It is much simpler to write Stamper with Stamps than all these Measure-dos.

Minimal stamper

stamp! method is just an alias for stamp, use whatever you like:

puts "Minimal stamper"
stamper do
  stamp
  sleep 0.2
  stamp! 
  sleep 0.2
  stamp!
end

Will produce:

Minimal stamper

no name
-------
  stamp:       0 ms   
  stamp:     200 ms   
  stamp:     400 ms   
-------
  400ms

Stamper with named stamps

puts "Now with named stamps"

Cutter::Stamper.scope :testing_method => "Demonstration of named stamping" do |tm|
  tm.msg _1: "first piece"
  tm.msg _2: "second piece"
end

Cutter::Stamper.scope :inner_scope => "Now internal things" do |i|
  i.msg first: "I'm the first inner stamp"
end

stamper :testing_method do |tm|
  sleep 0.3
  tm.stamp! :_1 # The old form of calling #stamp! on yielded scope
  variable
  sleep 0.3
  stamper :inner_scope do |i|
    sleep 0.2
    i.stamp! :first
    sleep 0.2
    i.stamp! "Stamp with custom text"
  end
  tm.stamp! :_2
end

will result in

Now with named stamps

Demonstration of named stamping
-------------------------------
  stamp:     300 ms   first piece

    Now internal things
    -------------------
    stamp:     201 ms   I'm the first inner stamp
    stamp:     401 ms   Stamp with custom text
    -------------------
                  401ms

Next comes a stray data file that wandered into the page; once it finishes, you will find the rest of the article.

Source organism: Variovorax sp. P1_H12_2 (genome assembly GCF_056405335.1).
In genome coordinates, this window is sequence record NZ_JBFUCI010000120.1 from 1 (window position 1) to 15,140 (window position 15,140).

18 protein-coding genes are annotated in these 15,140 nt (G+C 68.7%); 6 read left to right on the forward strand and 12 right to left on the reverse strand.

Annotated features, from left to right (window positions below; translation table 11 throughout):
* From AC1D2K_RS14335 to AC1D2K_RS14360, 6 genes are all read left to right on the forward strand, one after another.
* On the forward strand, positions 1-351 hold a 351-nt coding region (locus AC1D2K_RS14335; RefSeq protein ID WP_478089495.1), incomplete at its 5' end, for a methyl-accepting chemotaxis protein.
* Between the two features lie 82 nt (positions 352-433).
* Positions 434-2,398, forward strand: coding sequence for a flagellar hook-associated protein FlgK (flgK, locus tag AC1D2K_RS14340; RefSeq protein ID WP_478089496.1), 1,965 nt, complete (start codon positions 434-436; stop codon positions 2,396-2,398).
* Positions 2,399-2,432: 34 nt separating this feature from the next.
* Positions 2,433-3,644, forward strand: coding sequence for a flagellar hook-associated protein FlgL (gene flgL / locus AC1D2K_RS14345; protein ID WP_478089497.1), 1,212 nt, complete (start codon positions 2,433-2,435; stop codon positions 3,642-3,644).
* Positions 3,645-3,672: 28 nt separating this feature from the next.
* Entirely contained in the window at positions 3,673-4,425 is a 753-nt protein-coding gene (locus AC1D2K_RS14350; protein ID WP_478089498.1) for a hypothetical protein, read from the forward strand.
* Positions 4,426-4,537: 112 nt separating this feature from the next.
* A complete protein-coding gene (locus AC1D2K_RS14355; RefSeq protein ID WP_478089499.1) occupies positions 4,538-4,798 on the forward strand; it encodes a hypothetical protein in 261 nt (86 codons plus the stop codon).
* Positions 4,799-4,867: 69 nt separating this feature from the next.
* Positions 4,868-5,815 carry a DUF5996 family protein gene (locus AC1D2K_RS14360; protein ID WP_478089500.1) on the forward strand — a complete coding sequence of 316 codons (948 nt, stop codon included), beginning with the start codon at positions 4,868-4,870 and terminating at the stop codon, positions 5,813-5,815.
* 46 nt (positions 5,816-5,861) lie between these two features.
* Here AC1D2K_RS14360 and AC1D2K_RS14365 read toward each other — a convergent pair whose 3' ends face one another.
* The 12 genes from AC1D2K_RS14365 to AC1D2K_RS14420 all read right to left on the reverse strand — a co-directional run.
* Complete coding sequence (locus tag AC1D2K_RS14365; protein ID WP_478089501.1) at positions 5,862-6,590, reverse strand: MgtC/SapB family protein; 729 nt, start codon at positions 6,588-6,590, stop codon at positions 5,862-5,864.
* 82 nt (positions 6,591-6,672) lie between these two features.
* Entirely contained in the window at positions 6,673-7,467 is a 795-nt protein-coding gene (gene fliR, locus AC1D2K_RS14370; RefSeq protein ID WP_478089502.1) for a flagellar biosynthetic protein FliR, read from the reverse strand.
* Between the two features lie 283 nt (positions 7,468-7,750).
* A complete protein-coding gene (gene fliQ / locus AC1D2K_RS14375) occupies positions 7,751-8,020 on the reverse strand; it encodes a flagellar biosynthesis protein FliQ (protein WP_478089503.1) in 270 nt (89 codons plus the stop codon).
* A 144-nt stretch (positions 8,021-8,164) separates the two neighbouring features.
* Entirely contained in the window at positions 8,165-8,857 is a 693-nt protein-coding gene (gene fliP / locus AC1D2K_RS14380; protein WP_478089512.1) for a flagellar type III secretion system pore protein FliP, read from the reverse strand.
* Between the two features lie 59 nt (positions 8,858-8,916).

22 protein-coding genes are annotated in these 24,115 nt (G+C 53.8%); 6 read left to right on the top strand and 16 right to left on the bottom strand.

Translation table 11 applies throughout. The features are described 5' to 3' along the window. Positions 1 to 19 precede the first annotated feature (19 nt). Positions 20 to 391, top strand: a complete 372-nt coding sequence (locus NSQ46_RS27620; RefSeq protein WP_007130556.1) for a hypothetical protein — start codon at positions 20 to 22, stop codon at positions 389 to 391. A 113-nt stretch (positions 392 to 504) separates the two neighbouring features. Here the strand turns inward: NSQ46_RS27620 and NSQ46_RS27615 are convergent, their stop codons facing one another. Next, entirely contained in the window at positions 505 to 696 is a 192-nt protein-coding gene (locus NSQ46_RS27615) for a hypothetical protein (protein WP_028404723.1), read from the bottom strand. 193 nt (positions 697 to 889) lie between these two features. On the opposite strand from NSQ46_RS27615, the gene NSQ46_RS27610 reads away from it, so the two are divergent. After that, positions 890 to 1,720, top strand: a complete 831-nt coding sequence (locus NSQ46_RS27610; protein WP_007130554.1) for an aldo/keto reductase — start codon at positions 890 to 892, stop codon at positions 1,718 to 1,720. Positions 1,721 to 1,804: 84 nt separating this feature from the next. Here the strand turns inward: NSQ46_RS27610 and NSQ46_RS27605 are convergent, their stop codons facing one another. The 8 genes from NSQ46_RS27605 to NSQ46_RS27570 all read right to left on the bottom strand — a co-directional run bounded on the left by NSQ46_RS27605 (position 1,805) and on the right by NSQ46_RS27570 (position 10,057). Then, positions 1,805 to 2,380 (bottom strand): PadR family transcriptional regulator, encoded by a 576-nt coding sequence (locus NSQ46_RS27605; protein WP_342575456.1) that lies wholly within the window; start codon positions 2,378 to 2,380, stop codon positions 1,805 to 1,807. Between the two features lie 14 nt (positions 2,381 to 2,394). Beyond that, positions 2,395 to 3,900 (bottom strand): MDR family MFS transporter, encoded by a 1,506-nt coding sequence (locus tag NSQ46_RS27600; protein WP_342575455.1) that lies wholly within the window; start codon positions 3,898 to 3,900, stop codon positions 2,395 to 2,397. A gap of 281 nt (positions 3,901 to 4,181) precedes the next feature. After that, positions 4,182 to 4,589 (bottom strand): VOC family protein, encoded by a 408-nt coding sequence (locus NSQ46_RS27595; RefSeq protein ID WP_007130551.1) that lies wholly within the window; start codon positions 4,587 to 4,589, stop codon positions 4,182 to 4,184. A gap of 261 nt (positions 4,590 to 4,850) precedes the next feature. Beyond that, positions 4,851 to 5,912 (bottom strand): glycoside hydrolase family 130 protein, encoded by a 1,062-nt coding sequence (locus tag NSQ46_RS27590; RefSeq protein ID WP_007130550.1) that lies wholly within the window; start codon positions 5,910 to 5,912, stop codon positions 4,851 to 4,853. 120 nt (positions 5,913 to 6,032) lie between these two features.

stamp:    1001 ms   second piece
-------------------------------
                         1001ms

Stamper with :capture => true option

Use it to hide the output of piece you are benchmarking.

require 'cutter'

N = 100000

result = []

EMB = "String to embed"

result << stamper(:capture => true) do
  N.times do
    puts "#{EMB}\n"
  end
end

result << stamper(:capture => true) do
  N.times do
    printf "#{EMB}\n"
  end
end

result << stamper(:capture => true) do
  N.times do
    print "#{EMB}\n"
  end
end

puts result.inspect

Notes

  • Both #inspect! {} and #stamper methods colorize their output. You can see lib/cutter/colored_output.rb file to understand how it is done. I will really appreciate any suggestions of how current color scheme can be improved.

Specs and demos

Clone it

$ git clone https://github.com/stanislaw/cutter
$ cd cutter

Specs are just

rake

See demos

rake demo

Contributors

  • Stanislaw Pankevich
  • Kristian Mandrup

Copyright

Copyright (c) 2011 Stanislaw Pankevich